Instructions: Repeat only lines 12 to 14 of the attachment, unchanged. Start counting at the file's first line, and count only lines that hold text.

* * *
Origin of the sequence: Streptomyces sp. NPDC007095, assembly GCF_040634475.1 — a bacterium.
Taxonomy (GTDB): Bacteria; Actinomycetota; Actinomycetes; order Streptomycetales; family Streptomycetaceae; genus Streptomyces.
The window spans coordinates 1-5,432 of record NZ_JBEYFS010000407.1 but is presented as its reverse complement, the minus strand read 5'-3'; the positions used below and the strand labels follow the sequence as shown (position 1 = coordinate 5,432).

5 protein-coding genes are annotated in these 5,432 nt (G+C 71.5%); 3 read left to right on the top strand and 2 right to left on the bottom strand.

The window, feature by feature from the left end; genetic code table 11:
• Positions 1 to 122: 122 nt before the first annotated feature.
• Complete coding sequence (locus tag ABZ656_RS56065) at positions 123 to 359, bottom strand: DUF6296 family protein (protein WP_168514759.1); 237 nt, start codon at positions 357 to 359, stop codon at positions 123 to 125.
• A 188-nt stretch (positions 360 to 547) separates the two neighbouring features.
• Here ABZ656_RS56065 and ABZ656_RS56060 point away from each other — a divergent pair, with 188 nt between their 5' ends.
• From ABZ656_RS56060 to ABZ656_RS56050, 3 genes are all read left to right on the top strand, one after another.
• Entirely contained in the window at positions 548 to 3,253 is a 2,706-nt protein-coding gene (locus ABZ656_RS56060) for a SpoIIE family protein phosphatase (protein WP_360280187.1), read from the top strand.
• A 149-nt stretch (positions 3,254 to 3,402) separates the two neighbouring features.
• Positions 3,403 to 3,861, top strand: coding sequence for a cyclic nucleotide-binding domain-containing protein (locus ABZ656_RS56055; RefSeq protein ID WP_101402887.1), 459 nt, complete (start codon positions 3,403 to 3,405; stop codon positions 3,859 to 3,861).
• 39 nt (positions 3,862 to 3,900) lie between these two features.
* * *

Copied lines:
• A 149-nt stretch (positions 3,254 to 3,402) separates the two neighbouring features.
• Positions 3,403 to 3,861, top strand: coding sequence for a cyclic nucleotide-binding domain-containing protein (locus ABZ656_RS56055; RefSeq protein ID WP_101402887.1), 459 nt, complete (start codon positions 3,403 to 3,405; stop codon positions 3,859 to 3,861).
• 39 nt (positions 3,862 to 3,900) lie between these two features.